Close to 30% of Zimbabweans have no toilets

Zimbabwe’s government is struggling to reduce open defecation, a practice that poses serious health and environmental risks, despite its efforts to improve sanitation facilities.

Minister of Information, Publicity, and Broadcasting Services Jenfan Muswere said Tuesday that open defecation has fallen slightly from 30% in 2020 to 28.6% in 2023, but it remains a challenge. He said access to improved sanitation has also dropped from 65% to 61.1% over the same period.

“Cabinet notes that government is putting in place measures to address the low basic hygiene (that is handwashing with soap and safe water) in both rural and urban areas,” he told journalists at a Cabinet briefing.

Muswere was speaking on the defecation situation in light of an update on the country’s water, sanitation, and hygiene situation, which was presented by the Minister of Lands, Agriculture, Fisheries, Water and Rural Development, Anxious Jongwe Masuka, as the chairman of the National Action Committee on Water, Sanitation and Hygiene (WASH).

“The public is informed that the WASH National Action Committee superintends over the subcommittees of Rural WASH, Urban WASH and Water Resources Management. In order to engender a whole-of-society approach to sector programming, a WASH Sector Working Group brings together government, donors, development partners, civil society organizations, the private sector and the media,” Muswere said.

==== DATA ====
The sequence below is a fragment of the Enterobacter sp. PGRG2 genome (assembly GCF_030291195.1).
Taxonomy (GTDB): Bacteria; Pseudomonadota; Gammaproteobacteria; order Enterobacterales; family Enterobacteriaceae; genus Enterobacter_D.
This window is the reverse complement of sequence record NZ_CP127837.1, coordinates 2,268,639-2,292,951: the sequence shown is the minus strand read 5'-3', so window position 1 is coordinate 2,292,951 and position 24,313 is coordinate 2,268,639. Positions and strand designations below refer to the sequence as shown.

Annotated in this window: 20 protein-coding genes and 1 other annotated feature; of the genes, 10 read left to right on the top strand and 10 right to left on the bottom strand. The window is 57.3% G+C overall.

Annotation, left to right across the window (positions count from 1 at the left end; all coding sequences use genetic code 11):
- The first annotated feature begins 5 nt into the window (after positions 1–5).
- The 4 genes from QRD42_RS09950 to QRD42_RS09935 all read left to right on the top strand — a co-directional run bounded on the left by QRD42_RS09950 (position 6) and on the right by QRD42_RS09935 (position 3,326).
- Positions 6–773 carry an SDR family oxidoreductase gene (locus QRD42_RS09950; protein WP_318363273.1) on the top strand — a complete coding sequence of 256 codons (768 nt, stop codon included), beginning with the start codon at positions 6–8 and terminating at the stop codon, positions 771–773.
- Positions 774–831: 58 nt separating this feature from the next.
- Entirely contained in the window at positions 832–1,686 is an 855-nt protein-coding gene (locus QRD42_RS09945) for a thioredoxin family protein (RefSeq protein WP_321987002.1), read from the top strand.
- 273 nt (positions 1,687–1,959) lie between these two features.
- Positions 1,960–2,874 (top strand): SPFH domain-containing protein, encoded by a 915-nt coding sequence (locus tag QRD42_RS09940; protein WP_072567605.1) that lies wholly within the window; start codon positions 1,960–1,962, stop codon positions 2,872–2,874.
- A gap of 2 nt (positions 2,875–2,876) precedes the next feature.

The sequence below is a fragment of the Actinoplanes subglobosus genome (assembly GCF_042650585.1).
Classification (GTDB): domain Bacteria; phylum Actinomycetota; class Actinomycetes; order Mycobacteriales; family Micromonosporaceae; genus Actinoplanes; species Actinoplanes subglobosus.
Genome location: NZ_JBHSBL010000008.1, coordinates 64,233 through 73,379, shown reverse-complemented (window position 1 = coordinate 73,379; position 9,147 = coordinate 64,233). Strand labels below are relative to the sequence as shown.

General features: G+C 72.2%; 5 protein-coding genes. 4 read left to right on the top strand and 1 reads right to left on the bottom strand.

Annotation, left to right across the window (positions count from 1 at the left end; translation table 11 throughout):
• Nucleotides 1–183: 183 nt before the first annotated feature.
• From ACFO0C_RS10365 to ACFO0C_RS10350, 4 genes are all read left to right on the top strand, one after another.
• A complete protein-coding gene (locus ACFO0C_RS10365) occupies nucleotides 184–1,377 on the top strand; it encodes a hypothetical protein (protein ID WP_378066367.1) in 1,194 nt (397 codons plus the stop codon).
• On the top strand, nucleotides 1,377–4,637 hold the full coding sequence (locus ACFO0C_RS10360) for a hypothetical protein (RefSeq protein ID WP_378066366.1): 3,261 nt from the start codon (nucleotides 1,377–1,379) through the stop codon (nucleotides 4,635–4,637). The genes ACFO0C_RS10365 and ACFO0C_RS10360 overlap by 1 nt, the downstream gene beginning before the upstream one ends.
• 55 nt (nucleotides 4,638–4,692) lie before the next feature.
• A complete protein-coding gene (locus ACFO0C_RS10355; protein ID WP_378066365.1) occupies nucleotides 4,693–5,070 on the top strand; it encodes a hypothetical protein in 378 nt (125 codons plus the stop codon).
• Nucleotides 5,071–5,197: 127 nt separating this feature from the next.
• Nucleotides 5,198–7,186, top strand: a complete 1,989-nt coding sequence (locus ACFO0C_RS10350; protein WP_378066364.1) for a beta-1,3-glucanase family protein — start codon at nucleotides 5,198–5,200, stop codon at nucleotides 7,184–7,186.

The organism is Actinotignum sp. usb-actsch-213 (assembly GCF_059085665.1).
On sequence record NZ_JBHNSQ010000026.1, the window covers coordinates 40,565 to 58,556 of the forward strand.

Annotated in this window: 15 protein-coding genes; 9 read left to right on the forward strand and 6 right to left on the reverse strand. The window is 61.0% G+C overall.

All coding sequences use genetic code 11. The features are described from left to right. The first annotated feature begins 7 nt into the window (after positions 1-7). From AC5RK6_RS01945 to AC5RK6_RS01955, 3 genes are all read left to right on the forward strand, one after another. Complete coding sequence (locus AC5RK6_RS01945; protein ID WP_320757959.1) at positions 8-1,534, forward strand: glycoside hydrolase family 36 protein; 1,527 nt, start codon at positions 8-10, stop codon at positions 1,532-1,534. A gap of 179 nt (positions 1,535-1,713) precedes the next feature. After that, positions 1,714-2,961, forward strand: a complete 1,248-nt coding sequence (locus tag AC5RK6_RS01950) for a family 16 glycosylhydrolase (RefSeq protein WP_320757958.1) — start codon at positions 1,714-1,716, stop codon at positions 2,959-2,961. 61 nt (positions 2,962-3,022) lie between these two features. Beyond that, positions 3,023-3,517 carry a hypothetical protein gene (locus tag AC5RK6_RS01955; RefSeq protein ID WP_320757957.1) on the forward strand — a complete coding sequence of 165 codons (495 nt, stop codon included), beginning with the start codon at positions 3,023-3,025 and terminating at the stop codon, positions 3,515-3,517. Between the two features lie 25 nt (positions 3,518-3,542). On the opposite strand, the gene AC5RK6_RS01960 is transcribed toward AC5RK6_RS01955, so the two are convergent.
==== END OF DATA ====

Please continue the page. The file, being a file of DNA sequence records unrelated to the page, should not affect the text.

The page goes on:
Open defecation refers to the practice of people relieving themselves in the open, such as fields, forests, or bodies of water, instead of using toilets. It can contaminate water sources, spread diseases, and contribute to poor hygiene conditions.

Muswere said the government is implementing measures to tackle the challenges faced by the water, sanitation, and hygiene sector, including the aging and dilapidated infrastructure and insufficient funding. These efforts aim to improve the overall water and sanitation services in the country.

The latest report by the Zimbabwe Vulnerability Assessment Committee, a consortium of government and humanitarian agencies, indicates some positive developments in access to drinking water. The report reveals that access to improved drinking water has increased from 72% in 2020 to 78.4% in 2023. Similarly, access to basic water services has risen from 57% to 60.3% over the same period. The report also highlights that 76% of boreholes and deep wells in rural areas are currently functional.

Efforts to improve access to improved sanitation facilities, promote handwashing with soap, and secure adequate financing for the water, sanitation, and hygiene sector are paramount in combating open defecation effectively.

Source: Kukurigo